As familiar as we are with the lake, we were still uncertain of landmarks in the uncertain light. The moon drifted out of the clouds, which formed a giant hand, then a lurching creature. Across the lake, the amber light of a restroom above the beach became our Polaris. We started across on 200-stroke beads. A bicyclist on the trail behind us with a powerful searchlight swept the beam up the hill, then across the lake, over our heads. Park ranger, you think? Nah, just someone on his bike, checking for skunks, I bet.

"Hear that?" Doug said on our stop, midway across the lake. Crisp, like radio chatter, people talking, somewhere on the water, invisible.

"There!" I said, pointing to the two lights on an eastern ridge which I suddenly transformed into the double-hulled chase boat from the aquatic center, bearing down on us. "Let's get to shore!"

"No, wait," said Doug. The lights, of course, never moved, remaining streetlights somewhere in the distance. The voices, though, drew nearer. Finally we saw the moving dark shadow across more dark shadows. A couple in a kayak, headed for shore. We let them pass, swimming breaststroke for a while before resuming our freestyle.

Nancy and Maura reported the lake alive with people, even though none of us was supposed to be there. Two kayaks slipped into the inlet and took out somewhere in the darkness; we saw the paddlers later in the ride-share lot, tying their boats to their car. A standup paddler carried her board out of the water and passed Nancy and Maura, who were lying on the beach to avoid detection. Nancy devised alibis in case a ranger found them.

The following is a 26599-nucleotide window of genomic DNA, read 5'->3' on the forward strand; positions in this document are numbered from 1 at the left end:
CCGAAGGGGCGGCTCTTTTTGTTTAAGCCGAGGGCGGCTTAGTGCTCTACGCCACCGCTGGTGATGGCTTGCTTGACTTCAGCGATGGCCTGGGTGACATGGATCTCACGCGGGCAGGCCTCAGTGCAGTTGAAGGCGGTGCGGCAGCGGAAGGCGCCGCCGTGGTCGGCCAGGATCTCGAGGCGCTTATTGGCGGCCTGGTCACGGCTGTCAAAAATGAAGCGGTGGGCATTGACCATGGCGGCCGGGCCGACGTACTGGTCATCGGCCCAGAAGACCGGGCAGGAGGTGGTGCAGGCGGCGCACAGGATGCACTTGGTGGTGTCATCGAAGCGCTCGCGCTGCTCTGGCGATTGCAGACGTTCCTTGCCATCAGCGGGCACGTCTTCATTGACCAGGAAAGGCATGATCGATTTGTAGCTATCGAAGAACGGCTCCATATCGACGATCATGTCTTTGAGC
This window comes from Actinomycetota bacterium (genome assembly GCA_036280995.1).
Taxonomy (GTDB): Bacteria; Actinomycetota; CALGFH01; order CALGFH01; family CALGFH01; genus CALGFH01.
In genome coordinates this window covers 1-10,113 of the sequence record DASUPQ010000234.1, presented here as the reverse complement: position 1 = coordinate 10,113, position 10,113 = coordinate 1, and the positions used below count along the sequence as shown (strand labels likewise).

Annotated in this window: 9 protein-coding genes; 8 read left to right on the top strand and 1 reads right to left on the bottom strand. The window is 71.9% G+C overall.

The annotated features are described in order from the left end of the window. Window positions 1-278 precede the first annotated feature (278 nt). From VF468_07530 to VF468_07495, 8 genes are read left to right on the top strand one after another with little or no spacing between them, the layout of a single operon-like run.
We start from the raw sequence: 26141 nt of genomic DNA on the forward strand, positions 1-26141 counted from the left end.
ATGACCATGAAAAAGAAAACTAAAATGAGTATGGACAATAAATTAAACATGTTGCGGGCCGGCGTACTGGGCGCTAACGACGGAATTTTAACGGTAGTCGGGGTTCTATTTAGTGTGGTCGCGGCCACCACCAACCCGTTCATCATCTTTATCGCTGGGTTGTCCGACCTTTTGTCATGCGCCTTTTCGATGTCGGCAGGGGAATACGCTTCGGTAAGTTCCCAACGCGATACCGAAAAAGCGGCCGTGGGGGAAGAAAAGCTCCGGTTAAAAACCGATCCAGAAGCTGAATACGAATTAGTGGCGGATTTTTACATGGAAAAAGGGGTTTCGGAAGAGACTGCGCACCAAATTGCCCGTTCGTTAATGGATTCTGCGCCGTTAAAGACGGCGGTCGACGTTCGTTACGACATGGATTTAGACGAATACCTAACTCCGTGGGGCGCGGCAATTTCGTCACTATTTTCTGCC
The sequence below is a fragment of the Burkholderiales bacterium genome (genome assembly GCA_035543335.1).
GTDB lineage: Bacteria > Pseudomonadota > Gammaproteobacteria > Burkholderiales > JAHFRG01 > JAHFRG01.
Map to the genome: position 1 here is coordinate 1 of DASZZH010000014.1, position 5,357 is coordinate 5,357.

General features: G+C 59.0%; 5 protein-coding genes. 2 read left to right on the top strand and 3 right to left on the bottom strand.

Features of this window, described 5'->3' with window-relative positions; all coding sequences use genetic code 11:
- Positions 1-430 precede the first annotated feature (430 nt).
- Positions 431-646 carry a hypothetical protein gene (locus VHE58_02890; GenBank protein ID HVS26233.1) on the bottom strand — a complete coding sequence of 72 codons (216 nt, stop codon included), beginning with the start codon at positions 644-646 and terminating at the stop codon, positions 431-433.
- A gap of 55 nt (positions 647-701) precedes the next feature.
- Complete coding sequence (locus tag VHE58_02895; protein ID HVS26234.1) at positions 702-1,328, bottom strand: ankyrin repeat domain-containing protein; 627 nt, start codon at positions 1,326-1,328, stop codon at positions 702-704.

The full-moon swim was a nice change, because swimming lately has felt like a chore. Though I have not swum open water long, it's long enough to know I go through these periods of malaise, and they pass. I can't help wonder about their source, though.

I wonder if it's the notorious and creative swims I've been reading about lately. This is the season for them. I wonder if psychologically I'm making myself victim of their herculean successes.

Daily, and sometimes multiple times daily, swimmers are crossing the English Channel. One woman yesterday, Wendy Trehiou from the Island of Jersey, swam across the channel and back again. It took her 39 hours of continuous swimming.